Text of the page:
Back in August, I did a short video about the scientific method, outlining it’s basic steps of observation and measurement, questioning, developing a hypothesis, testing, and analyzing the results.  Today I want to run through a brief history of this kind of thinking. 

The scientific method is given credit for accelerating the industrial revolution of the 18th century, but that’s not where it begins. 

There’s a document called the Edwin Smith Papyrus, which is a medical text from Egypt dating back to 1600 BCE.  I think it’s safe to say that we as humans have had this capability to think like this since we became humans.  Just imagine what kind of thinking was required to build pyramids with limited tooling, not just in ancient Egypt, but in ancient civilizations around the world.

The scientific method requires an ordered way of thinking that aims to strip emotional noise and bias out of the analysis we do on any phenomenon.  It turns out that this is the hard part.

But let me fast forward a few thousand years.  Aristotle, the ancient Greek philosopher, also outlines a scientific method and gives us the theory of empiricism.  Empirical evidence is that which is directly observed and measured.  Aristotle also taught us inductive and deductive reasoning, which essentially requires us to question even that which is directly observed in order to make sense of what we see.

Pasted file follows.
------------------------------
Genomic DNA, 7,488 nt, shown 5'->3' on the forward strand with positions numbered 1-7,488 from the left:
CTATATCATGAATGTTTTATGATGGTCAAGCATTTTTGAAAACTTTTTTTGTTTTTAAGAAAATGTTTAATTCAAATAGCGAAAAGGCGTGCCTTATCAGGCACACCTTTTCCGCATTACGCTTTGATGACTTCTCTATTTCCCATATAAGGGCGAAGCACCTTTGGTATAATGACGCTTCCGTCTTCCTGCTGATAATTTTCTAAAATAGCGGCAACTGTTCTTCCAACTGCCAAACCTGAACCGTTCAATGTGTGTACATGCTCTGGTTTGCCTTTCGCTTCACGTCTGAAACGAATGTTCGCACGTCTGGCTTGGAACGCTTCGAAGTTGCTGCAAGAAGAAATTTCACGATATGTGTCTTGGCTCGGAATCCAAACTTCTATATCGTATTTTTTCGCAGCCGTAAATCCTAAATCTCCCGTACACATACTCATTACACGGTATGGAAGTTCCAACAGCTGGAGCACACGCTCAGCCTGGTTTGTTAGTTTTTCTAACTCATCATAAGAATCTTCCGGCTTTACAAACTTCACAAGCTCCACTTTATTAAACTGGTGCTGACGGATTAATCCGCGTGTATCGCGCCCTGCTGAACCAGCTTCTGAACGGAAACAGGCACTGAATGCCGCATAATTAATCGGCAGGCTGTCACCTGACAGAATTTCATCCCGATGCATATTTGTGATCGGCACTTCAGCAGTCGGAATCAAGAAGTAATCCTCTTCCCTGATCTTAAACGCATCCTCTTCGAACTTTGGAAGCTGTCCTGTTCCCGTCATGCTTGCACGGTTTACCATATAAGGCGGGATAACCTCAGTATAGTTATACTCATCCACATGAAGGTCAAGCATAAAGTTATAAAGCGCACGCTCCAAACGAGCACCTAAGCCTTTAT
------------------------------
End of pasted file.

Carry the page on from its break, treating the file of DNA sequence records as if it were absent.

So observation and thinking really go hand in hand.  These days we see a lot of shocking videos and our emotional responses are predictable as we jump to conclusions based on the very limited evidence provided by most of these videos.  Because we aren’t to see and describe ALL the circumstances surrounding what we are seeing on the video, we aren’t able to properly decide what happened, so we fill in the gaps with whatever our emotional and experiential triggers give us.

The 1600’s gave us Francis Bacon, Descartes, Galileo, and Isaac Newton, all of whom devised ways of thinking, measuring, and reasoning through the problems they were interested in and took us in a different direction, away from inductive and deductive reasoning and into quantitative analysis and experimentation.  These guys brought mathematics to the game.

In the lean world, we tend to begin our historical analysis with Walter Shewhart, who, in 1939, published “Statistical Method from the Viewpoint of Quality Control” and introduced the Shewhart Cycle which he listed as “Specification – Production – Inspection.”

W. Edwards Deming, a disciple of Shewhart’s (and editor of Shewhart’s book) evolved the Shewhart Cycle into a 4-step cycle he labeled “Design – Produce – Sell (Get to market) – Redesign through Market Research” while working in Japan in 1950. 

The Japanese Union of Scientists and Engineers called this the “Deming Wheel” and deployed it to companies throughout Japan after relabeling the steps “Plan – Do – Check – Act” in what Deming later called “the corruption.”

We’ll pick it up from here as we move forward.

Have a great day and I’ll see you tomorrow.